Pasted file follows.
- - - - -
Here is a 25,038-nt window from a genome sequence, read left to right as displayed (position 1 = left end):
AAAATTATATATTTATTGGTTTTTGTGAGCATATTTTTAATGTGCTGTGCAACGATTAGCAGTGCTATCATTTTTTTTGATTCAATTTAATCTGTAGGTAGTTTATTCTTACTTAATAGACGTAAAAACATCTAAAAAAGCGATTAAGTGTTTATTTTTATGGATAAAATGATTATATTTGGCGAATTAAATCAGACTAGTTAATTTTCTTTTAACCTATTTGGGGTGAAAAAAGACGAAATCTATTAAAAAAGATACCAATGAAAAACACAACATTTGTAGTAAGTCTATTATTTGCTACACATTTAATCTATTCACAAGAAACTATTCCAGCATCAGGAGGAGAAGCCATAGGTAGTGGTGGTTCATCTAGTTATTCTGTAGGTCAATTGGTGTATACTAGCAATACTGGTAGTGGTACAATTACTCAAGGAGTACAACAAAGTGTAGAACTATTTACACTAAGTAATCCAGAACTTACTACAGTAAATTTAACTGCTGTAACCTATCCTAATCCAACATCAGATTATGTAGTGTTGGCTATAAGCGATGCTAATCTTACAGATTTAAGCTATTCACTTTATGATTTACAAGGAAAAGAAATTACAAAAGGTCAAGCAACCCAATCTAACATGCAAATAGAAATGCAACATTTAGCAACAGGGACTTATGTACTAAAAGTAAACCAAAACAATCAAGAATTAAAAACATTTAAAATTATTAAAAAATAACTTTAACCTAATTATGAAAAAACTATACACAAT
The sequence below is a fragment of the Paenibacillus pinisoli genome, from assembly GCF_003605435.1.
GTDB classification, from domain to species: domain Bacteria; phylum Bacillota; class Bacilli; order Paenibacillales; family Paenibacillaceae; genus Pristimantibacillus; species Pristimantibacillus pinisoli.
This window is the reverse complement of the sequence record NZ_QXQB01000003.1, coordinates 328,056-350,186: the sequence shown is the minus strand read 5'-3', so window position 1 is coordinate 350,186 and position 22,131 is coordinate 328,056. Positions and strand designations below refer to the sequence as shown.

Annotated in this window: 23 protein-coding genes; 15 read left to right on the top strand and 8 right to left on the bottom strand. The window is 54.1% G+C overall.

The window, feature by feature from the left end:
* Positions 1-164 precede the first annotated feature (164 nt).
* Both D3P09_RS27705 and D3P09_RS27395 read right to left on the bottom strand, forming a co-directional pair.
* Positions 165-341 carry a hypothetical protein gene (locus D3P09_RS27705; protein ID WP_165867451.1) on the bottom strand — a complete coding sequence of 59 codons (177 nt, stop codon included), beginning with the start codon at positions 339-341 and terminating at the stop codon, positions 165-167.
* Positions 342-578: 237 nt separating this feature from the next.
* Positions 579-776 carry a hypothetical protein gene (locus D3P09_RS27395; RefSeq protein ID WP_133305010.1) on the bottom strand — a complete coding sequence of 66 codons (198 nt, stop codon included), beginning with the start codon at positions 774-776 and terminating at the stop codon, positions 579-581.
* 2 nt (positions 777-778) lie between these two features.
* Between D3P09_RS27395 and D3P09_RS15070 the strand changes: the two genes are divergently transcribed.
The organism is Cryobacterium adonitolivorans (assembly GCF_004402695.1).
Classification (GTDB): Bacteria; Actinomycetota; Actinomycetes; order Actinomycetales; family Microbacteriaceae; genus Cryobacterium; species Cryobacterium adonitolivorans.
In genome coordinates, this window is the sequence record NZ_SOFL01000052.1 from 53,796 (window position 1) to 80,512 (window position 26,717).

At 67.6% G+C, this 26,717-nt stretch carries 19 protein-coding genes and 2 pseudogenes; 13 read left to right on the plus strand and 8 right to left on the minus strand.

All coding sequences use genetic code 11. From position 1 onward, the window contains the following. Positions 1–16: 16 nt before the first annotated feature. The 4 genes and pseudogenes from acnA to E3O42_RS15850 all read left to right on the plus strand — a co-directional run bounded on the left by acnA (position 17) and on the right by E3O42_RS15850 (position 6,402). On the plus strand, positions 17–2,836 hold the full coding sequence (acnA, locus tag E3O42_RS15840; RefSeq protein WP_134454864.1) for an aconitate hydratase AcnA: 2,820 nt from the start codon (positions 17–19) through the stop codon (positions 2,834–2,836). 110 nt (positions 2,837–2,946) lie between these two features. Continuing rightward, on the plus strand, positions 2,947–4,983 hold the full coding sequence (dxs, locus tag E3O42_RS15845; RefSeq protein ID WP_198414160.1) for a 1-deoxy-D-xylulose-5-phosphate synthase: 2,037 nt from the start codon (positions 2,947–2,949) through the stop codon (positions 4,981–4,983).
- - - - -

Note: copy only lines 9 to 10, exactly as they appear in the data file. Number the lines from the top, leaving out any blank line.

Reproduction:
* Both D3P09_RS27705 and D3P09_RS27395 read right to left on the bottom strand, forming a co-directional pair.
* Positions 165-341 carry a hypothetical protein gene (locus D3P09_RS27705; protein ID WP_165867451.1) on the bottom strand — a complete coding sequence of 59 codons (177 nt, stop codon included), beginning with the start codon at positions 339-341 and terminating at the stop codon, positions 165-167.